Types of Power

You may have observed that not everyone acquires or even wants power. However, with regard to those who have power in organizational settings, you may have wondered how they achieved it. In answer to this question, researchers have identified several types of power, which can be classified into two categories: interpersonal and situational or structural.

Interpersonal Types of Power

Interpersonal power refers to the type of power that can be exerted within the relationship between leaders and subordinates. After many years of research, social psychologists J.R.P. French and B. Raven identified five types of interpersonal power used by managers to influence, persuade, or motivate their employees.1These are legitimate power, reward power, coercive power, expert power, and referent power.

Legitimate Power

In an organizational context, both legitimate power and authority refer to the idea that power is based on position and mutual consent. Position refers to the fact that a person has been granted power by the organization to make decisions within a specific area of responsibility. For example, a safety inspector is empowered to make decisions concerning the health and security of employees. Mutual consent refers to the idea that other employees believe the person holding power has a right to give them directives. More simply, mutual consent occurs when other employees perceive the manager's directives as legitimate and accept them without question. Not all directives given by a person in a position of authority are perceived as legitimate. When the employee does not perceive the directive as legitimate, the leader is not able to exercise position power. An employee will probably comply with a safety inspector's order to wear safety glasses, but not an order to fetch a cup of coffee.

Reward Power

Reward power is the ability to influence the behavior of another by controlling rewards. In an organizational setting, a manager usually uses reward power to encourage good performance. Typical rewards in organizational settings include monetary bonuses, extended vacation periods, promotions, flexible hours, pay increases, and gifts.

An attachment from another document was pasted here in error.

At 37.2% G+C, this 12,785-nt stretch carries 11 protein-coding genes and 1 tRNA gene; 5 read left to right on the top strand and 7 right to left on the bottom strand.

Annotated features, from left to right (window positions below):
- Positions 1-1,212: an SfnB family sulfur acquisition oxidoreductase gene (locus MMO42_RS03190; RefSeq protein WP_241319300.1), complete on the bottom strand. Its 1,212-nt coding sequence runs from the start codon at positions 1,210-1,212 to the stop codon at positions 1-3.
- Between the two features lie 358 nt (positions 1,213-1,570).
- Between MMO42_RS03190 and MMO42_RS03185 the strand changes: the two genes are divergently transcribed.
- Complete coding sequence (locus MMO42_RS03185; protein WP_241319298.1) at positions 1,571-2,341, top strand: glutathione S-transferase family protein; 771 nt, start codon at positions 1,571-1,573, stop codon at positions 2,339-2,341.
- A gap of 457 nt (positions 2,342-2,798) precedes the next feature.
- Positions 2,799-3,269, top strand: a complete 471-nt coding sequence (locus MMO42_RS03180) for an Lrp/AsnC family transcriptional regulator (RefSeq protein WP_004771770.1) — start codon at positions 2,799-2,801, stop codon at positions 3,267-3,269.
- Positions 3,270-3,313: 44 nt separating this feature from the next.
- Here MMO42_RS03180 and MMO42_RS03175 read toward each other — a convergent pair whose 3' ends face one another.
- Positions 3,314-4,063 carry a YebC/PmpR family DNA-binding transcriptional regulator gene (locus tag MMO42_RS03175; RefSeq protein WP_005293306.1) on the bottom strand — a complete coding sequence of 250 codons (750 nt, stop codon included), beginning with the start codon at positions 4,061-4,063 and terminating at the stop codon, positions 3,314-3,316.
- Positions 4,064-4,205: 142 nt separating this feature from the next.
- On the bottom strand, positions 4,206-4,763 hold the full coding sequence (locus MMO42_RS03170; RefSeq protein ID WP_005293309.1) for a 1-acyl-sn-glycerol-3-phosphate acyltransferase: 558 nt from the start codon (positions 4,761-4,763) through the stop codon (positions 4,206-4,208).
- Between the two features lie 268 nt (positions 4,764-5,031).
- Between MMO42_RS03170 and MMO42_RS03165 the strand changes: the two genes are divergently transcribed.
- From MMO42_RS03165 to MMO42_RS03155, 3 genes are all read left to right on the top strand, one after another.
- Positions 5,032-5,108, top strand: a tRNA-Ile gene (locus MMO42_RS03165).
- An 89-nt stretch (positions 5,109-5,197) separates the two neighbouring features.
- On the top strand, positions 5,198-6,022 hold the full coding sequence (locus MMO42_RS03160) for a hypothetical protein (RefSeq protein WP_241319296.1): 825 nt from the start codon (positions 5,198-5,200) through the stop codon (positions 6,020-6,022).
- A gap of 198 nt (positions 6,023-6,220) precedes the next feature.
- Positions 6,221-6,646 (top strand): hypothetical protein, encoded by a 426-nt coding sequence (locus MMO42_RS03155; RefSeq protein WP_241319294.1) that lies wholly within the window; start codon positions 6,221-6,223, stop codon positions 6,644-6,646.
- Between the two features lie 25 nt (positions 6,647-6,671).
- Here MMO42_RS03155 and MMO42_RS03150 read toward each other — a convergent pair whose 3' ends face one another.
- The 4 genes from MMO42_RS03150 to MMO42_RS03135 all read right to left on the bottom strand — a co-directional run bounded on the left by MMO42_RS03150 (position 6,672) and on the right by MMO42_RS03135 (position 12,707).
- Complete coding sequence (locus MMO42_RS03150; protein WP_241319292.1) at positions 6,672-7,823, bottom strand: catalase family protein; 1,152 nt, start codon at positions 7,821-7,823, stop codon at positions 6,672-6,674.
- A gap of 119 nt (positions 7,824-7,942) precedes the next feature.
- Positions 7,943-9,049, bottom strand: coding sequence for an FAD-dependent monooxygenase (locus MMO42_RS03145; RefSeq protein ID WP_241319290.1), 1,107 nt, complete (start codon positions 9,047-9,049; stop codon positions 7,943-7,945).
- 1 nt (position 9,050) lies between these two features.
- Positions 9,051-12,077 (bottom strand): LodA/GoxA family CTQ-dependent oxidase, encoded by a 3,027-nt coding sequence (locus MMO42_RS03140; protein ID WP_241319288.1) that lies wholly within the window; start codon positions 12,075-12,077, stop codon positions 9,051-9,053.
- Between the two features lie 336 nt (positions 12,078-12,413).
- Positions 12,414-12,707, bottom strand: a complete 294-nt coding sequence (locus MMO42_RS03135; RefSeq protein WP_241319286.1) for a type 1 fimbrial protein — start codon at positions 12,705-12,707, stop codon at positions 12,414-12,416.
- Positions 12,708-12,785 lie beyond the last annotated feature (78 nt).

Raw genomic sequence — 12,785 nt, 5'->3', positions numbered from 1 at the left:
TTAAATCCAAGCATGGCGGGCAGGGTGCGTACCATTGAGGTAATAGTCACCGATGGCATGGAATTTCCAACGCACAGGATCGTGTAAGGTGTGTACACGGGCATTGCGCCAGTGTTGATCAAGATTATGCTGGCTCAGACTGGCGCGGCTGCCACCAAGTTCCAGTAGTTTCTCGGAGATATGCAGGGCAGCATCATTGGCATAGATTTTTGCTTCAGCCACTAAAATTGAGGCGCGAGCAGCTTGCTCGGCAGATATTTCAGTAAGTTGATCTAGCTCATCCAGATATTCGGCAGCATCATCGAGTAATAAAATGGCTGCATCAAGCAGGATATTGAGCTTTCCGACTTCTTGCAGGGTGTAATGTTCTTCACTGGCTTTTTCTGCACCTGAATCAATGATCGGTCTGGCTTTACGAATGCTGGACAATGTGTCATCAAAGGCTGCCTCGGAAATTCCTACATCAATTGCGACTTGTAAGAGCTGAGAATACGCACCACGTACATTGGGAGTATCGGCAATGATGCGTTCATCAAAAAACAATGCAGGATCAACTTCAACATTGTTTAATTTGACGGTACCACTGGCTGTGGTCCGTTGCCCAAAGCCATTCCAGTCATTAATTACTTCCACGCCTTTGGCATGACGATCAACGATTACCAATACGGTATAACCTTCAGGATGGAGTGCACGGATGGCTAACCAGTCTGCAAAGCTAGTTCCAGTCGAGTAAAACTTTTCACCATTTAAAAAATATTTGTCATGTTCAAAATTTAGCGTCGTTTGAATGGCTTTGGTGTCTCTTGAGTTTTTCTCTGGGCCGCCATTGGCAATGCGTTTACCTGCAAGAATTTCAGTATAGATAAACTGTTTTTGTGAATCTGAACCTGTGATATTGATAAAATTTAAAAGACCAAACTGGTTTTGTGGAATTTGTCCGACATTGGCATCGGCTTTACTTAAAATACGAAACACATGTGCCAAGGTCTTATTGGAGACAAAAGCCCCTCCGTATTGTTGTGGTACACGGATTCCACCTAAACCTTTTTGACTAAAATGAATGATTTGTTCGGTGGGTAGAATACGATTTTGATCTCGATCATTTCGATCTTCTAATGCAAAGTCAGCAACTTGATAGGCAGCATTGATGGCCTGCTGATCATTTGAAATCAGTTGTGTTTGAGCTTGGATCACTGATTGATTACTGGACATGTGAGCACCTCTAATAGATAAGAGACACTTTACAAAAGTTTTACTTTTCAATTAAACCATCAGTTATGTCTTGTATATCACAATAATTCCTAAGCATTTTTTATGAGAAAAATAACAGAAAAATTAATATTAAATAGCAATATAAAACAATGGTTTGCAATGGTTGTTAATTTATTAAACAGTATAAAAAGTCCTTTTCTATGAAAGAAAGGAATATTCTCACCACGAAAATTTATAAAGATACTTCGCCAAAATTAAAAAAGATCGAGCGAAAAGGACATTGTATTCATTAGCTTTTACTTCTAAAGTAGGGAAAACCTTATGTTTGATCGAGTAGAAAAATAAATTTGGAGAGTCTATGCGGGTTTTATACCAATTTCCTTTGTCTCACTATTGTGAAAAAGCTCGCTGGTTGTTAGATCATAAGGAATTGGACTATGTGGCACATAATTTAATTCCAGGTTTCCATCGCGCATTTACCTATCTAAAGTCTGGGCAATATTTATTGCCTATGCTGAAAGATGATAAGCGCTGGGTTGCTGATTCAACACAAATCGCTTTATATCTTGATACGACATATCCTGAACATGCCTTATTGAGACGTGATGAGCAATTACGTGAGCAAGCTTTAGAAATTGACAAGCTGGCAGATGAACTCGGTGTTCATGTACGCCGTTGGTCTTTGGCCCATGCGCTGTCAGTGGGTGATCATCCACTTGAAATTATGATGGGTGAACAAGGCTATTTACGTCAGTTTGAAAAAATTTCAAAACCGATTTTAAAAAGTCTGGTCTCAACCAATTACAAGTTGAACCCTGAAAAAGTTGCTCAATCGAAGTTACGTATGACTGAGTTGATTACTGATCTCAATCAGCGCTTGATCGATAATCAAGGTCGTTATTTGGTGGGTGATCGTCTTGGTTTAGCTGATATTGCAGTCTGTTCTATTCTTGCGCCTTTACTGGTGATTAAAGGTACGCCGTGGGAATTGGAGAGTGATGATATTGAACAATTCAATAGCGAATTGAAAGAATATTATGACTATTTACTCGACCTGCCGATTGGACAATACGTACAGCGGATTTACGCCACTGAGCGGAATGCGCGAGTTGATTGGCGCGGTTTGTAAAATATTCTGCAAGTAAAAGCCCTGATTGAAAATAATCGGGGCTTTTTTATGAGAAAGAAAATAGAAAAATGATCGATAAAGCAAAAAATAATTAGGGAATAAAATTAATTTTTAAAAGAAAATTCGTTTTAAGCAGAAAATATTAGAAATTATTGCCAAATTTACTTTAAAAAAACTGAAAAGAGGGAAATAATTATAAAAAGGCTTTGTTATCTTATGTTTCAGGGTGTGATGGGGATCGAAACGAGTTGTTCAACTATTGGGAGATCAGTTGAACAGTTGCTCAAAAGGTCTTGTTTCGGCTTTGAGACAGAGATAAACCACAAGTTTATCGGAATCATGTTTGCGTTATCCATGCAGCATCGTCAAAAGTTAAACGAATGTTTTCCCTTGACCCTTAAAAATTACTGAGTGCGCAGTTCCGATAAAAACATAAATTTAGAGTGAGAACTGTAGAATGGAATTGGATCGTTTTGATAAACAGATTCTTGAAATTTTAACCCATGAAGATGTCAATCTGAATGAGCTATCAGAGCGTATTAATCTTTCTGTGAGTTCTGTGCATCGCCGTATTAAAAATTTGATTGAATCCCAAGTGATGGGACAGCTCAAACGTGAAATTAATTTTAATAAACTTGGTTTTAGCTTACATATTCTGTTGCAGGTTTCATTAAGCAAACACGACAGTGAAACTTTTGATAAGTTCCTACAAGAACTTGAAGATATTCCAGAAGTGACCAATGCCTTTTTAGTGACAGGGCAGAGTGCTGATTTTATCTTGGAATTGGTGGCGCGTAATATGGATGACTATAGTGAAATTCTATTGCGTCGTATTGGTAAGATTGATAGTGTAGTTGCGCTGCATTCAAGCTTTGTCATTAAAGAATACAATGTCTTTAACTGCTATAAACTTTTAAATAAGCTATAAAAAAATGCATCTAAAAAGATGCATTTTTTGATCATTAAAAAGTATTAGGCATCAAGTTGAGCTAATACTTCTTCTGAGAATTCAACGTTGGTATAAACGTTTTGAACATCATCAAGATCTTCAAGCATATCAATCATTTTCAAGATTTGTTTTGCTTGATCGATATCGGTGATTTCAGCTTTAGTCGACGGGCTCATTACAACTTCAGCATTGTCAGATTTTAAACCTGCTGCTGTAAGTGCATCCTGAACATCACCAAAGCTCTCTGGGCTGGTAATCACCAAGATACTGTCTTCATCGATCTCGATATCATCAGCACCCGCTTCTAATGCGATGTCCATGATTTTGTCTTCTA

Coercive Power

Coercive power refers to one person's ability to impose an unpleasant action on another. This usually takes the form of punishing a subordinate for not following instructions. Forms of punishment include suspension without pay, reprimands, undesirable work shifts, closer supervision, tighter enforcement of work rules, or dismissal.

Expert Power

Expert power refers to a person's capacity to influence others owing to specific skills and abilities. The confidence of others in the expertise of the person with expert power is essential to the effectiveness of this type of power. New managers may have less expert power than their employees.

Referent Power

If you can influence behavior simply because you are liked or admired, you have referent power. There are many examples of referent power in and out of the workplace; think of all the movie stars, sports figures, and other famous people in advertisements. Since these people are admired, they influence the buying behavior of the general population. Similarly, a well-liked executive who has been particularly successful may have referent power over younger managers who seek to copy the executive's management style.

The above five types of interpersonal power are either position-based or person-based . Legitimate power, reward power, and coercive power are position-based because they are conferred on people as a result of their hierarchical position in the organization; these powers are controlled by the organization, which can withdraw them at any time. Expert power and referent power depend on the personal characteristics of an individual and, therefore, are not controlled by the organization.

Which of the five forms of power is most useful to a leader in an organizational setting depends on the goals of the person controlling the sources of power. Reward power, coercive power, and legitimate power are effective only if managers maintain close supervision of subordinates so that rewards and punishment are provided immediately following the behavior. Those with referent power can have a major influence on the behavior of others and should use their power to advance organizational goals. The manager who acquires and effectively uses expert power is the most likely to improve performance and employee satisfaction.